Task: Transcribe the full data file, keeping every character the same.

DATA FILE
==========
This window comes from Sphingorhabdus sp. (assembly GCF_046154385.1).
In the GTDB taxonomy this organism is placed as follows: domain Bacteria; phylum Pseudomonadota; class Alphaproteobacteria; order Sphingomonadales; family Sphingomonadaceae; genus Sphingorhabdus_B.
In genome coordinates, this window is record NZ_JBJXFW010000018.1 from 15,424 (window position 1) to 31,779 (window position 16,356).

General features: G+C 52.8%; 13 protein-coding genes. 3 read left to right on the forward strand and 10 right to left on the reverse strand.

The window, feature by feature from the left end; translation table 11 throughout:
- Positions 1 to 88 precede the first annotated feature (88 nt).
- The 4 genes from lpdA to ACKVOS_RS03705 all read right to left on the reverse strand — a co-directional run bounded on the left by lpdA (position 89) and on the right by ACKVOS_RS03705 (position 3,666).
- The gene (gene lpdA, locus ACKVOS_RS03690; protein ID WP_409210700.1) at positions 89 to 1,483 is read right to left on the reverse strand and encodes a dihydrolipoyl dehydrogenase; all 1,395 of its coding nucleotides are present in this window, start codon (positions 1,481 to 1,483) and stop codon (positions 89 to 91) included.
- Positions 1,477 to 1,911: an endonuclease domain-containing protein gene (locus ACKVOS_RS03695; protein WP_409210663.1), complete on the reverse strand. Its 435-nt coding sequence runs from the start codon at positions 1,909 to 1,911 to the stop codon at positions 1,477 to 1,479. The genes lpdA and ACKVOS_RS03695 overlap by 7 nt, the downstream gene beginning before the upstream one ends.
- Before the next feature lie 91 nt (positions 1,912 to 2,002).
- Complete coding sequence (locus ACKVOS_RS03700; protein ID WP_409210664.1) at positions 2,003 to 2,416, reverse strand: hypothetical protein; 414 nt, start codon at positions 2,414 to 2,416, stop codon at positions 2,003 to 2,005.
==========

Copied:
This window comes from Sphingorhabdus sp. (assembly GCF_046154385.1).
In the GTDB taxonomy this organism is placed as follows: domain Bacteria; phylum Pseudomonadota; class Alphaproteobacteria; order Sphingomonadales; family Sphingomonadaceae; genus Sphingorhabdus_B.
In genome coordinates, this window is record NZ_JBJXFW010000018.1 from 15,424 (window position 1) to 31,779 (window position 16,356).

General features: G+C 52.8%; 13 protein-coding genes. 3 read left to right on the forward strand and 10 right to left on the reverse strand.

The window, feature by feature from the left end; translation table 11 throughout:
- Positions 1 to 88 precede the first annotated feature (88 nt).
- The 4 genes from lpdA to ACKVOS_RS03705 all read right to left on the reverse strand — a co-directional run bounded on the left by lpdA (position 89) and on the right by ACKVOS_RS03705 (position 3,666).
- The gene (gene lpdA, locus ACKVOS_RS03690; protein ID WP_409210700.1) at positions 89 to 1,483 is read right to left on the reverse strand and encodes a dihydrolipoyl dehydrogenase; all 1,395 of its coding nucleotides are present in this window, start codon (positions 1,481 to 1,483) and stop codon (positions 89 to 91) included.
- Positions 1,477 to 1,911: an endonuclease domain-containing protein gene (locus ACKVOS_RS03695; protein WP_409210663.1), complete on the reverse strand. Its 435-nt coding sequence runs from the start codon at positions 1,909 to 1,911 to the stop codon at positions 1,477 to 1,479. The genes lpdA and ACKVOS_RS03695 overlap by 7 nt, the downstream gene beginning before the upstream one ends.
- Before the next feature lie 91 nt (positions 1,912 to 2,002).
- Complete coding sequence (locus ACKVOS_RS03700; protein ID WP_409210664.1) at positions 2,003 to 2,416, reverse strand: hypothetical protein; 414 nt, start codon at positions 2,414 to 2,416, stop codon at positions 2,003 to 2,005.